The fact that CS actively involves citizens, as well as its open, collaborative and transdisciplinary character motivate me most about this concept. I trust that overall CS has a lot of potential to improve science-society-policy interactions and help address various challenges that we face today.

Zuzana Stožická

She/her
Slovak Centre of Scientific and Technical Information, Bratislava, Slovakia

Your involvement in citizen science

I promote citizen science in Slovakia. With my colleagues from Department of open science support in SCSTI we created first Slovak introductory course on citizen science and the list of CS (or participatory research) projects in Slovakia. We translate educational materials, write articles about CS in Slovak, lecture and invite people from the participatory projects to have webinars and talks to public. Our aim is to establish citizen science platform in Slovakia.

What motivates you the most about citizen science?

I love the idea of strengthening the connection between the science and public – with academic scientists gaining or processing more data (and contact with citizens, getting to know their point of view and in the same time getting chance to show public what they feel is most important to understand), citizen scientists gaining knowledge and empowerment in solving problems they consider most important/pressing. In Slovak society there is quite strong social mistrust in science and I feel participatory projects with personal experience could help.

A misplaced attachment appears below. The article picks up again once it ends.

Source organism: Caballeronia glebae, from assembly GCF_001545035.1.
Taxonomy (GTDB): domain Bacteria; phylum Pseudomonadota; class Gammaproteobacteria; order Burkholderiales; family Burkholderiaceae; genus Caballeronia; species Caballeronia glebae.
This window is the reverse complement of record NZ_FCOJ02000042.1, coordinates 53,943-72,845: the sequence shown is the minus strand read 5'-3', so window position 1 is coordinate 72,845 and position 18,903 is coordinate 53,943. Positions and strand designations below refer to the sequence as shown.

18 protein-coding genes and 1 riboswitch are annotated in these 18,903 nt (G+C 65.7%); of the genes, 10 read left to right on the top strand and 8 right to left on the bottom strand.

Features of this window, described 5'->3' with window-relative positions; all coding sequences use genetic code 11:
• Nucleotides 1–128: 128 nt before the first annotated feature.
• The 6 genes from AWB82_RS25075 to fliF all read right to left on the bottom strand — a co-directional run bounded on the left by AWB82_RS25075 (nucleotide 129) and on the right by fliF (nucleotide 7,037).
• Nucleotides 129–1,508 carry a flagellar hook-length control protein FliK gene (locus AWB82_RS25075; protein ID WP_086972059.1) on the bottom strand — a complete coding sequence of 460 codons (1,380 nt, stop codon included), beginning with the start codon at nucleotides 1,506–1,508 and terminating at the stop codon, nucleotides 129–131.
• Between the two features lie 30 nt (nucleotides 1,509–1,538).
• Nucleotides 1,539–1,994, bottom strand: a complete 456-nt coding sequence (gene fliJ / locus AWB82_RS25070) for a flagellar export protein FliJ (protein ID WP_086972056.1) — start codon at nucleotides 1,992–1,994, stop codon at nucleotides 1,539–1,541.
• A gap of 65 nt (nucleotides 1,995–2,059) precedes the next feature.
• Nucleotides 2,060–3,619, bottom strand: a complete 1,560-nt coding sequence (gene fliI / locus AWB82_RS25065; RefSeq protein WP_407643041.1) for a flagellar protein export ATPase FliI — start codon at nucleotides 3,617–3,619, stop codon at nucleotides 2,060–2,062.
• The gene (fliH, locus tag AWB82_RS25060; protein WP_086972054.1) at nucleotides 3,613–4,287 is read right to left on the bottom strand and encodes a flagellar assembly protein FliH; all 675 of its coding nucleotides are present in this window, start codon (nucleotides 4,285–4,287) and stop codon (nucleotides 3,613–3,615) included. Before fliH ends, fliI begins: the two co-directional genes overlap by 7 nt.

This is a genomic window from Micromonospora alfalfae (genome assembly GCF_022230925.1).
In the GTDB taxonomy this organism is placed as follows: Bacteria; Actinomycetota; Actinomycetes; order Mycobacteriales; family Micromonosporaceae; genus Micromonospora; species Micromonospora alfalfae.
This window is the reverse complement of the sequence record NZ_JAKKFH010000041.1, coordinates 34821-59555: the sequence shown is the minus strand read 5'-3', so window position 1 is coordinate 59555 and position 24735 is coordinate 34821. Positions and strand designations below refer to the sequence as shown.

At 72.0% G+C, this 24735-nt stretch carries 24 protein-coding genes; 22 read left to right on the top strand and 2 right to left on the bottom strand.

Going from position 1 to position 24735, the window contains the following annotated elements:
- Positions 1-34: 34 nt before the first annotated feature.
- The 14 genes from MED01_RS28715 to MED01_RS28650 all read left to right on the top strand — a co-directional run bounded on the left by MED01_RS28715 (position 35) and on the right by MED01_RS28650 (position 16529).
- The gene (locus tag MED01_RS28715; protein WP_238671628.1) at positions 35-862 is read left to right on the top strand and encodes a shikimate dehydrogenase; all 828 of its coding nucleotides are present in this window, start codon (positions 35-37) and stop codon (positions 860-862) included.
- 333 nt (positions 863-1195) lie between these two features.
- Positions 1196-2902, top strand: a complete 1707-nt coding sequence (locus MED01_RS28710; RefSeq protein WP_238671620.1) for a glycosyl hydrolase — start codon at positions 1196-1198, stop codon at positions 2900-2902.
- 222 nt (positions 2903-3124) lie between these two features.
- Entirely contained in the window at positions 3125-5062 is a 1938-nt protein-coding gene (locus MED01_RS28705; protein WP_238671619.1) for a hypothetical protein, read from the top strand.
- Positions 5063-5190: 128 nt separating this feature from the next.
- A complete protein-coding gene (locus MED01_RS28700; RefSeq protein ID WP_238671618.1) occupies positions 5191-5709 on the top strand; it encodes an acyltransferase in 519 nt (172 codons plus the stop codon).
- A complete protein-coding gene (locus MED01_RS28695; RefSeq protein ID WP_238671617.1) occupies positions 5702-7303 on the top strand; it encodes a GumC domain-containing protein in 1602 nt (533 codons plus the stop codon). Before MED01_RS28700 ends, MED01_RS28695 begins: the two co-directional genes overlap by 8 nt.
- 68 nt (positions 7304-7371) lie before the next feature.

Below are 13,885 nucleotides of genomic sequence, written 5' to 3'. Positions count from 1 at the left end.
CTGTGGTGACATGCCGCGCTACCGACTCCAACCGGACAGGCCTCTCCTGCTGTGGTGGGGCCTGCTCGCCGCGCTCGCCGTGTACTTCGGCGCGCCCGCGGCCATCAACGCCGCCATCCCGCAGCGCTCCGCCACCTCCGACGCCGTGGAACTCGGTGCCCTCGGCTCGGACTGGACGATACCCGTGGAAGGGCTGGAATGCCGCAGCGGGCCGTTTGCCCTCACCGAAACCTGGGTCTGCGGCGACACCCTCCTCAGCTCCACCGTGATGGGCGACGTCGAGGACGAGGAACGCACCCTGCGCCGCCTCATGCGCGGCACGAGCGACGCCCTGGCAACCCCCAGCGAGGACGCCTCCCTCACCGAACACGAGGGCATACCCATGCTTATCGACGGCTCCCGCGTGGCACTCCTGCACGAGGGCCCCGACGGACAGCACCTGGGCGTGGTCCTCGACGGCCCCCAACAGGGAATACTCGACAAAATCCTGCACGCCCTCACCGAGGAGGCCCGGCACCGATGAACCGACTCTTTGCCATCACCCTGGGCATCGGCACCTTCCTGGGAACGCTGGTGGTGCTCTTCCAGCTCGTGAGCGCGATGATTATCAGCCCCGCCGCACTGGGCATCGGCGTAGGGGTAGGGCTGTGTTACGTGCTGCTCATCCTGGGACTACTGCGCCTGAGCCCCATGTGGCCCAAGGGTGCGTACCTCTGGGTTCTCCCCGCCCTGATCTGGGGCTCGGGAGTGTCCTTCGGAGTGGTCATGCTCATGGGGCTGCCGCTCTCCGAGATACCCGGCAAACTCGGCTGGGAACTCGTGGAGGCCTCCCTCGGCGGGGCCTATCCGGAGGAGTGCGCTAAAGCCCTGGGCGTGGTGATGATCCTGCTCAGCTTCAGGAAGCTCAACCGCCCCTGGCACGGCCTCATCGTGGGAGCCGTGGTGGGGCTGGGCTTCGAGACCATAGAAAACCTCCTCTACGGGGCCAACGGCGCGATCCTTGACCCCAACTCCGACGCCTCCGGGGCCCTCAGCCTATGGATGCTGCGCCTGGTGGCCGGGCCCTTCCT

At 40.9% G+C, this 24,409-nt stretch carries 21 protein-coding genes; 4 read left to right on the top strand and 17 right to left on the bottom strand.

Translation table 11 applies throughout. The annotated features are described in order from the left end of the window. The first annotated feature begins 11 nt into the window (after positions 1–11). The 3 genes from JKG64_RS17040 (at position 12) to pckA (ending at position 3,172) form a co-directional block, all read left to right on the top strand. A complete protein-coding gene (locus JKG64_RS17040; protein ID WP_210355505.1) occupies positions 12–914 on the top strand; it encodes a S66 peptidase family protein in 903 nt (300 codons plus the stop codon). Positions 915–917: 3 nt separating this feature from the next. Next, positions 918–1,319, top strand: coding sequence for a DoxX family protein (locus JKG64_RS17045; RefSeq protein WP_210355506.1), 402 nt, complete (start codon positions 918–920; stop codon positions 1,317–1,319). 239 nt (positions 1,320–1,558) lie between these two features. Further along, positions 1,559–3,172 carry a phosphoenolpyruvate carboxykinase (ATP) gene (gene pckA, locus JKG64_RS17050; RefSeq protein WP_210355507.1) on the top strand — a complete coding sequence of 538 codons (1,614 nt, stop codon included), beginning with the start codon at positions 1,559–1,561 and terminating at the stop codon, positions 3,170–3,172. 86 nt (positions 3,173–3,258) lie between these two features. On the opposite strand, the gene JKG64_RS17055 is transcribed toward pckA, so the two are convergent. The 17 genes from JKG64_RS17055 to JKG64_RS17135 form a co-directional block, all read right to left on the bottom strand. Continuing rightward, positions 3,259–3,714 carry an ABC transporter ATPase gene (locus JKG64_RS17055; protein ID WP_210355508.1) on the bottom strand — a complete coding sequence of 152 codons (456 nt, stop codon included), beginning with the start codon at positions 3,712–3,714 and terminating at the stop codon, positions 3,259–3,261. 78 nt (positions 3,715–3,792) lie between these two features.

Monika Maciuliene

She/her
Vilnius, Lithuania

Your involvement in citizen science

Head of Lithuanian Citizen Science Association (www.pilieciumokslas.lt). I’m also a researcher at Vilnius Tech and together with our team, we are involved in several projects focused on Citizen Science (e.g. INCENTIVE). In both of these roles, my job is to raise awareness about Citizen Science in Lithuania through the preparation of training materials, support resources and organization of events.

What motivates you the most about citizen science?

The openness part. Science seems exotic and hard to understand from the outside. By inviting citizens and other stakeholders in, we can show the good and fun side of science. 

Anna Verones

She/her
Berlin

Your involvement in citizen science

I heard about citizen science for the first time in the context of marine protection, as an emerging approach to raise awareness around climate topics and inspire collective actions.

In 2021, I led the development of the citizen science project Open Soil Atlas, an open source co-learning center, where participants are trained on how to test soil and make results available to the scientific community in the form of a high-resolution soil quality map. Based on the correlation between healthy soil and healthy communities, we wanted to increase soil literacy and promote soil conservation practices at the local scale.